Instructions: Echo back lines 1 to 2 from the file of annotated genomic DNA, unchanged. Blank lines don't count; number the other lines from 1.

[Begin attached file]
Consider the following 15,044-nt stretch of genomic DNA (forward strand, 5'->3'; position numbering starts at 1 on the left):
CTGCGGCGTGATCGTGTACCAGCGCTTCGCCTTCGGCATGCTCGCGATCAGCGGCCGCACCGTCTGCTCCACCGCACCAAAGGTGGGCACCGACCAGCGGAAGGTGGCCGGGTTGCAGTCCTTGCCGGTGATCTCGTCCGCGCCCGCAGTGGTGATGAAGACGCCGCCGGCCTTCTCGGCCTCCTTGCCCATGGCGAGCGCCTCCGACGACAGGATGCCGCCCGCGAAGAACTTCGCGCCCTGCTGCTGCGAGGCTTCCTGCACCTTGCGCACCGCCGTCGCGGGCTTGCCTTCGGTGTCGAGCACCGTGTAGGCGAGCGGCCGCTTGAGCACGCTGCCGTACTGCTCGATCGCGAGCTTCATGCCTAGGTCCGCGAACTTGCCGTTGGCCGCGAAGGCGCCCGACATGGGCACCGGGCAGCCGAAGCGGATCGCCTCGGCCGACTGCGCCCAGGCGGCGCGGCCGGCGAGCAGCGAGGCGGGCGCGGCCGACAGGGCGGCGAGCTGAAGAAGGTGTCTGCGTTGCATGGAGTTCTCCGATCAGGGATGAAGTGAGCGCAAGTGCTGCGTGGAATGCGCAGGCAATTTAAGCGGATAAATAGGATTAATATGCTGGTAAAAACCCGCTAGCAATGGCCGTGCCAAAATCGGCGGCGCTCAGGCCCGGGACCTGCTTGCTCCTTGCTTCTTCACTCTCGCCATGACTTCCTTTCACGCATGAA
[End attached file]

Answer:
Consider the following 15,044-nt stretch of genomic DNA (forward strand, 5'->3'; position numbering starts at 1 on the left):
CTGCGGCGTGATCGTGTACCAGCGCTTCGCCTTCGGCATGCTCGCGATCAGCGGCCGCACCGTCTGCTCCACCGCACCAAAGGTGGGCACCGACCAGCGGAAGGTGGCCGGGTTGCAGTCCTTGCCGGTGATCTCGTCCGCGCCCGCAGTGGTGATGAAGACGCCGCCGGCCTTCTCGGCCTCCTTGCCCATGGCGAGCGCCTCCGACGACAGGATGCCGCCCGCGAAGAACTTCGCGCCCTGCTGCTGCGAGGCTTCCTGCACCTTGCGCACCGCCGTCGCGGGCTTGCCTTCGGTGTCGAGCACCGTGTAGGCGAGCGGCCGCTTGAGCACGCTGCCGTACTGCTCGATCGCGAGCTTCATGCCTAGGTCCGCGAACTTGCCGTTGGCCGCGAAGGCGCCCGACATGGGCACCGGGCAGCCGAAGCGGATCGCCTCGGCCGACTGCGCCCAGGCGGCGCGGCCGGCGAGCAGCGAGGCGGGCGCGGCCGACAGGGCGGCGAGCTGAAGAAGGTGTCTGCGTTGCATGGAGTTCTCCGATCAGGGATGAAGTGAGCGCAAGTGCTGCGTGGAATGCGCAGGCAATTTAAGCGGATAAATAGGATTAATATGCTGGTAAAAACCCGCTAGCAATGGCCGTGCCAAAATCGGCGGCGCTCAGGCCCGGGACCTGCTTGCTCCTTGCTTCTTCACTCTCGCCATGACTTCCTTTCACGCATGAA